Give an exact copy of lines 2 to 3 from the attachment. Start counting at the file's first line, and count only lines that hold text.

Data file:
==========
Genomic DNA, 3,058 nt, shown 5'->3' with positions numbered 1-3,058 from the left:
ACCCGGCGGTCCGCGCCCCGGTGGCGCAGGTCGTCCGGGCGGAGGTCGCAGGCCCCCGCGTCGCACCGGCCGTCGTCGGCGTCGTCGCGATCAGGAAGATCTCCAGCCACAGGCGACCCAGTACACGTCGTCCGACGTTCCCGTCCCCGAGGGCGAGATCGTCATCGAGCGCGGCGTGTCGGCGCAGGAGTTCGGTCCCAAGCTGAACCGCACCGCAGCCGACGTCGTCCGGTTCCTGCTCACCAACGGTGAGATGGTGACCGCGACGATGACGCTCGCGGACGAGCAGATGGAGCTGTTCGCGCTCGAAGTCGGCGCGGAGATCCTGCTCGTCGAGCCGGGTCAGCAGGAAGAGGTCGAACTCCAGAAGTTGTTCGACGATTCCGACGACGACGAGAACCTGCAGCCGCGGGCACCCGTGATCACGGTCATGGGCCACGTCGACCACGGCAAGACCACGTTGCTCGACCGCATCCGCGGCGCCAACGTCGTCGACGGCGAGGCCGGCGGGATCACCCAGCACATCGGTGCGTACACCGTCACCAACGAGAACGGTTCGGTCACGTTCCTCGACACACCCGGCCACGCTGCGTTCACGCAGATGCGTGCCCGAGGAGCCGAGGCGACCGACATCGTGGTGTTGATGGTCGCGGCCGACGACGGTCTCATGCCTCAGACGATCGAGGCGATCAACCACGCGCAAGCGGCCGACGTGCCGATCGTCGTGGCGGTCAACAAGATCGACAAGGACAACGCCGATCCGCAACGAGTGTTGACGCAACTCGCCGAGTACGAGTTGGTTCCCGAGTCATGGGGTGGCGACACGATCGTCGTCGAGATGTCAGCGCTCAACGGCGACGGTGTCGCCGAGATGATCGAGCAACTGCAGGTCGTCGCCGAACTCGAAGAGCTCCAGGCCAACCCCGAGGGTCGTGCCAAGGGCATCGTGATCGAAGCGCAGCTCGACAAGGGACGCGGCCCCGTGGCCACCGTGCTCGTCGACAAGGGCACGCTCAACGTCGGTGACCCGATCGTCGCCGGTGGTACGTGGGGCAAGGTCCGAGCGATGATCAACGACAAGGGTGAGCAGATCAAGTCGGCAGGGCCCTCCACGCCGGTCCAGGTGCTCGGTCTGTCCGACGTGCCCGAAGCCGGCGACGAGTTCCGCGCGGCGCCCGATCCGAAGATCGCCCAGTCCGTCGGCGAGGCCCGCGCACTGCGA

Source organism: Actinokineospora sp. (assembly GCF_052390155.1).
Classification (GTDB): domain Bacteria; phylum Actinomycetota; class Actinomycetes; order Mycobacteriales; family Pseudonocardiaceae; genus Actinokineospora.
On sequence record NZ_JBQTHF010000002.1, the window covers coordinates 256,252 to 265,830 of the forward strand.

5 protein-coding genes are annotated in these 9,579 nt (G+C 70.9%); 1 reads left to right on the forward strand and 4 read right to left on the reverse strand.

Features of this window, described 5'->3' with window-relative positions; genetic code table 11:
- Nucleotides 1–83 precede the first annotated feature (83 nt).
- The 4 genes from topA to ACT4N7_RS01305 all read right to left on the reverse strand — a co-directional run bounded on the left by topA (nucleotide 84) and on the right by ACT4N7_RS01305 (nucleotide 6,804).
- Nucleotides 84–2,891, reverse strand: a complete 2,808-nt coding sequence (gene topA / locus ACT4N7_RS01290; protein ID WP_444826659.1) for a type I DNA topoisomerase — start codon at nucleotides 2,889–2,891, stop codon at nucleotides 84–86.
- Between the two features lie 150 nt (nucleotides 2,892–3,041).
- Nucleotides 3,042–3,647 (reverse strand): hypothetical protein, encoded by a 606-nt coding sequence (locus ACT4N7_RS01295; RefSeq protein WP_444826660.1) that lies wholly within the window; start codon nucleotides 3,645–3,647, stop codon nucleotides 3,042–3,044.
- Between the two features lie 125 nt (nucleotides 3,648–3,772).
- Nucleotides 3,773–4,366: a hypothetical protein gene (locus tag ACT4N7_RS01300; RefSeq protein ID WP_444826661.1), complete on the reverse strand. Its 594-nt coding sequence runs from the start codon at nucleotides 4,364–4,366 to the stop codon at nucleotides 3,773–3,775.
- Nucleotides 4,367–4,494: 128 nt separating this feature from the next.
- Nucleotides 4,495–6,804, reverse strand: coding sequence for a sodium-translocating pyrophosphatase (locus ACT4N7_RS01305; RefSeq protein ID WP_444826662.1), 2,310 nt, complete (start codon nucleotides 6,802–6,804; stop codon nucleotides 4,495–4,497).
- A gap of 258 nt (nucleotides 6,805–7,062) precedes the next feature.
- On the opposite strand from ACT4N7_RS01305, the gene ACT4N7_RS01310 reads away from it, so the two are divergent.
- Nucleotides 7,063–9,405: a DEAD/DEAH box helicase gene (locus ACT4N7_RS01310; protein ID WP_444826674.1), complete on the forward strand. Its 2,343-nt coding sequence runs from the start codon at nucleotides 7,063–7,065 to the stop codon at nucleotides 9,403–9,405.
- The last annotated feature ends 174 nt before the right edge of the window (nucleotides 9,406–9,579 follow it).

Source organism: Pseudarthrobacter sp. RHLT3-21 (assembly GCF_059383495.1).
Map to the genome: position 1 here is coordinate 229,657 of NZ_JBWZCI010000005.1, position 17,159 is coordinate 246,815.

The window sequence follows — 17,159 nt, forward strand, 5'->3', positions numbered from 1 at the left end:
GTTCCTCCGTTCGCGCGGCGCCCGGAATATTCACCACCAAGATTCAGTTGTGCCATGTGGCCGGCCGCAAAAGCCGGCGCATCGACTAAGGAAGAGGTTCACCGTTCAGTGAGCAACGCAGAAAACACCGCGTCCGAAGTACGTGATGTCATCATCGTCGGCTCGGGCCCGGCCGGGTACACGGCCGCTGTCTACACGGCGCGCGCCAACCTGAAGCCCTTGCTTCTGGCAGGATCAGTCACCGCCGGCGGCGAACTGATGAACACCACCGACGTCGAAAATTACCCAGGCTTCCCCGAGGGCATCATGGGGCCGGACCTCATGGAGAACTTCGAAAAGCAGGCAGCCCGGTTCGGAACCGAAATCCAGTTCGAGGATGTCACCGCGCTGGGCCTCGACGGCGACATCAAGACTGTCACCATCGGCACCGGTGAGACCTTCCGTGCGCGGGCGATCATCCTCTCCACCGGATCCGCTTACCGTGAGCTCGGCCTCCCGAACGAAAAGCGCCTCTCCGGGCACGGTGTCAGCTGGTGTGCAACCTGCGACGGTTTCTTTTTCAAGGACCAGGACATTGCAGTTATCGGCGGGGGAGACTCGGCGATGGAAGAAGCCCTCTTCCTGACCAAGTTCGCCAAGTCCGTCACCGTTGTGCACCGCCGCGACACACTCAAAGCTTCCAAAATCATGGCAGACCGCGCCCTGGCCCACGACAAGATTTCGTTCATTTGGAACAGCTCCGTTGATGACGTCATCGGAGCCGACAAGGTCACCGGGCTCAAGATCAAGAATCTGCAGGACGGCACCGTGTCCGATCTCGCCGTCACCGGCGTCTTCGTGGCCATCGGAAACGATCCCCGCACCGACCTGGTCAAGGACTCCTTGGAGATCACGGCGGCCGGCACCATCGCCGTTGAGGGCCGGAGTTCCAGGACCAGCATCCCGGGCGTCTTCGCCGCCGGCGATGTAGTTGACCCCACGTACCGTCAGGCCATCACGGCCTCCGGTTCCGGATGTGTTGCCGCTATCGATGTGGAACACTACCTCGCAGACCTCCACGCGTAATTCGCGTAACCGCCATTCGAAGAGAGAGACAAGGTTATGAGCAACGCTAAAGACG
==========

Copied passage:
ACCCGGCGGTCCGCGCCCCGGTGGCGCAGGTCGTCCGGGCGGAGGTCGCAGGCCCCCGCGTCGCACCGGCCGTCGTCGGCGTCGTCGCGATCAGGAAGATCTCCAGCCACAGGCGACCCAGTACACGTCGTCCGACGTTCCCGTCCCCGAGGGCGAGATCGTCATCGAGCGCGGCGTGTCGGCGCAGGAGTTCGGTCCCAAGCTGAACCGCACCGCAGCCGACGTCGTCCGGTTCCTGCTCACCAACGGTGAGATGGTGACCGCGACGATGACGCTCGCGGACGAGCAGATGGAGCTGTTCGCGCTCGAAGTCGGCGCGGAGATCCTGCTCGTCGAGCCGGGTCAGCAGGAAGAGGTCGAACTCCAGAAGTTGTTCGACGATTCCGACGACGACGAGAACCTGCAGCCGCGGGCACCCGTGATCACGGTCATGGGCCACGTCGACCACGGCAAGACCACGTTGCTCGACCGCATCCGCGGCGCCAACGTCGTCGACGGCGAGGCCGGCGGGATCACCCAGCACATCGGTGCGTACACCGTCACCAACGAGAACGGTTCGGTCACGTTCCTCGACACACCCGGCCACGCTGCGTTCACGCAGATGCGTGCCCGAGGAGCCGAGGCGACCGACATCGTGGTGTTGATGGTCGCGGCCGACGACGGTCTCATGCCTCAGACGATCGAGGCGATCAACCACGCGCAAGCGGCCGACGTGCCGATCGTCGTGGCGGTCAACAAGATCGACAAGGACAACGCCGATCCGCAACGAGTGTTGACGCAACTCGCCGAGTACGAGTTGGTTCCCGAGTCATGGGGTGGCGACACGATCGTCGTCGAGATGTCAGCGCTCAACGGCGACGGTGTCGCCGAGATGATCGAGCAACTGCAGGTCGTCGCCGAACTCGAAGAGCTCCAGGCCAACCCCGAGGGTCGTGCCAAGGGCATCGTGATCGAAGCGCAGCTCGACAAGGGACGCGGCCCCGTGGCCACCGTGCTCGTCGACAAGGGCACGCTCAACGTCGGTGACCCGATCGTCGCCGGTGGTACGTGGGGCAAGGTCCGAGCGATGATCAACGACAAGGGTGAGCAGATCAAGTCGGCAGGGCCCTCCACGCCGGTCCAGGTGCTCGGTCTGTCCGACGTGCCCGAAGCCGGCGACGAGTTCCGCGCGGCGCCCGATCCGAAGATCGCCCAGTCCGTCGGCGAGGCCCGCGCACTGCGA

Source organism: Actinokineospora sp. (assembly GCF_052390155.1).